A whole phalanx of Kings!
Then come the floats. Many had Nativity themes, others fantasy creatures, and some it was just hard to tell. But every one had a gaggle of kids – and a few adults – throwing candy into the crowd, to cries of “Carmelo! Carmelo!” It was wild. The floats were tall, maybe 15 or 20 feet off the ground, well above the crowds, and as they passed the occupants would dump armloads of hard candies on the heads of those of us below. Do you have any idea how much a hard candy from 20 feet up can hurt? (And some of those kids on the floats were really flinging them down!)
A camel theme was popular this year.

As candies covered the ground, I was careful not to lift my feet, to avoid crushing anything, especially the fingers of the kids scrabbling to collect the caramelos. And I understood why some of the folks had covered their shoes with plastic… to avoid tracking smashed candies into their home!

A moon-shot theme, complete with... aliens?

Oh no, another camel!
And the air is filled with candies!

Finally the last float passes, the last candies are thrown. And then come the police cars, and the municipal trucks, followed by the sweepers, forming a parade of their own. Some are city employees, I’m sure; others hired just for the day. With wide brooms they move along both sides of the street, pushing wrappers and loose candies towards the center. Next, the big street sweeping machines, two and three abreast, wave after wave of them. After each wave the street is a bit cleaner, but even after the fourth set of machines have passed it’s clear the street will take a few days to recover!

And as the sun sets, the final act of the parade, the street sweepers! 

Then we slowly make our way back to our apartment, not far but the going is slowed by the dispersing crowd. The cafes are full, everyone in a jolly mood; and lines are forming at the confectioners shops as people stop on their way home for a King’s Day treat for the special dinner they will be having tonight.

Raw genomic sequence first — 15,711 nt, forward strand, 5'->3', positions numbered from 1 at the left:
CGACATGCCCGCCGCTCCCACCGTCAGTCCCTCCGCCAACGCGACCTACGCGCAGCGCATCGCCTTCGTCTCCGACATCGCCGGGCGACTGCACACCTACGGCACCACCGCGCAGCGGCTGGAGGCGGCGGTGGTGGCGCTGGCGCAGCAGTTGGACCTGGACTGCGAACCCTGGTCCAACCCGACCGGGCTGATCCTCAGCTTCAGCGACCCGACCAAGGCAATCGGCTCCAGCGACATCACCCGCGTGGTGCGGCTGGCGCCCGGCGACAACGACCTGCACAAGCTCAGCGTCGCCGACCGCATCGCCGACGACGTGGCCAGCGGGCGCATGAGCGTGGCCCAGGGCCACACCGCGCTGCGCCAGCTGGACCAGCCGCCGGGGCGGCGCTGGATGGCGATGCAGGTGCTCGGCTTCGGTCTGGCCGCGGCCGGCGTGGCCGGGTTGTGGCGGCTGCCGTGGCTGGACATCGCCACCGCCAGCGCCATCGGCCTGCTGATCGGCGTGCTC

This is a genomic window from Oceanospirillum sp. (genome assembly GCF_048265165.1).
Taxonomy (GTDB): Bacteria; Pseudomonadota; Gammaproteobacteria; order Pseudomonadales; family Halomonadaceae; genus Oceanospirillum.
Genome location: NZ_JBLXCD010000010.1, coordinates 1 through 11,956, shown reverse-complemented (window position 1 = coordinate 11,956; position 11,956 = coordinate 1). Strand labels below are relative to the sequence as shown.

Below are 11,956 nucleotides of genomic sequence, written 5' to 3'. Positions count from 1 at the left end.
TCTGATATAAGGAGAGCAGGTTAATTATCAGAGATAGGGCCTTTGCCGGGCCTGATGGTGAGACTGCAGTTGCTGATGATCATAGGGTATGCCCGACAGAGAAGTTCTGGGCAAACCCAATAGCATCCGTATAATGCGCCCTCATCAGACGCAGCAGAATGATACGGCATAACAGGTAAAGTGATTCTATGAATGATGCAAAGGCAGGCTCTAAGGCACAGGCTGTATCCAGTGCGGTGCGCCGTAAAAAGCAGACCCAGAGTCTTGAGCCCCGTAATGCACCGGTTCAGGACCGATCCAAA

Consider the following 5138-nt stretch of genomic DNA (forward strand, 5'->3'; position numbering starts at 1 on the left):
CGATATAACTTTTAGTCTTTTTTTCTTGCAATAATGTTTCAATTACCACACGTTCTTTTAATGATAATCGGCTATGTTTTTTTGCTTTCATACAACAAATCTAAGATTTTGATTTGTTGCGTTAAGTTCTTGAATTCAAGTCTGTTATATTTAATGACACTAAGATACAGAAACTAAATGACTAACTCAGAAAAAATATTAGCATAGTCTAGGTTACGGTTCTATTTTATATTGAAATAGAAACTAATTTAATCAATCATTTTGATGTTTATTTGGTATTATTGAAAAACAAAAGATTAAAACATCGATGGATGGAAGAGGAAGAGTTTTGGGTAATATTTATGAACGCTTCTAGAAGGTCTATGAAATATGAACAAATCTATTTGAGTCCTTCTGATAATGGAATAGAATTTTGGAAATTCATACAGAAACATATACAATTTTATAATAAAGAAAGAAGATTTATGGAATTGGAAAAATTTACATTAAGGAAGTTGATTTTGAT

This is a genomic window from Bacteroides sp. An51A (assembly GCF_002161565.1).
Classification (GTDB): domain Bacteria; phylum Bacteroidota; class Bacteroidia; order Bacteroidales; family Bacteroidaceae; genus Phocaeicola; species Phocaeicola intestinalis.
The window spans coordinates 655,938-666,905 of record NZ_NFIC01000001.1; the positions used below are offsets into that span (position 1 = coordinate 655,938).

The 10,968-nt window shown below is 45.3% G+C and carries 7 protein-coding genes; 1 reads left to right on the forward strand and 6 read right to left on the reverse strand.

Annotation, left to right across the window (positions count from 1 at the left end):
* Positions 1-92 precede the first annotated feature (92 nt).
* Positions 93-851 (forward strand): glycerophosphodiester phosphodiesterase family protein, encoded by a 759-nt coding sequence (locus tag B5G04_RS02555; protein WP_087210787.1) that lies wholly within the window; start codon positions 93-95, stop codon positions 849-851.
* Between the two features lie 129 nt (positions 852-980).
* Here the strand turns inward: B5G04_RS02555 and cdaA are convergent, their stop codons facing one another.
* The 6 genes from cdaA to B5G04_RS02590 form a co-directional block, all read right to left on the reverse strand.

(Two days later the streets look normal. Hurray for the cleaning crew!) 

As for us, we are soon to depart Spain, as our 90 days are up and we must leave Europe.  We will be heading for our winter quarters in North Africa, in Morocco.  First a month in the coastal city of Essaouira, then some time in Fez, and our final month in Antalya, Turkey.
Stay tuned!

By the way, if you are viewing this on a mobile device, you may want to check the web site directly; at the top right of the page is a link to an interactive map of our travels, by Travellerspoint. (Or, click here!)

Monday, December 24, 2018

¡Feliz Navidad Desde Sevilla!

Sending you all love and Christmas cheer from Sevilla - Paula and Paul

Yes, it’s Christmas time! And around Christmas, Sevilla really shines. When we were here in 2016 we were blown away by the Christmas activities and that, really, is why we wanted to return this year.

First off, Christmas in Europe in general tends to be a bit lower key than in the US. What’s missing? The obsessive buy, buy, buy that seems to be such a large part of the holiday experience in the US. Oh sure, stores here have sales this time of year, and window displays remind us of all the fine gifts available. But I get the sense that people here (by which I mean Europe in general, and Seville in particular) are more invested in the spirit of the holidays: being together with family and friends, having special foods and drinks only seen at this time of year, that kind of thing. And of course, Spain being a very Catholic country, celebration of one of the more important religious events of the year, too.

One of our favorite plazas; now, with Christmas lights!
And then there are the Christmas carols, or lack thereof. Most stores don’t have music systems installed, so we almost never hear canned music while shopping. There are a few exceptions, though, and they always seem to play classic American music, including classic Christmas songs. (Really! It’s like 1982 all over again.) In fact, most of the music we hear in public, playing in casual cafés, is American soft rock from the 80s. Maybe that’s what the hip young folks here want to hear. (Or maybe because I notice when I hear American music, but don’t notice when I hear Spanish music? Always a possibility…)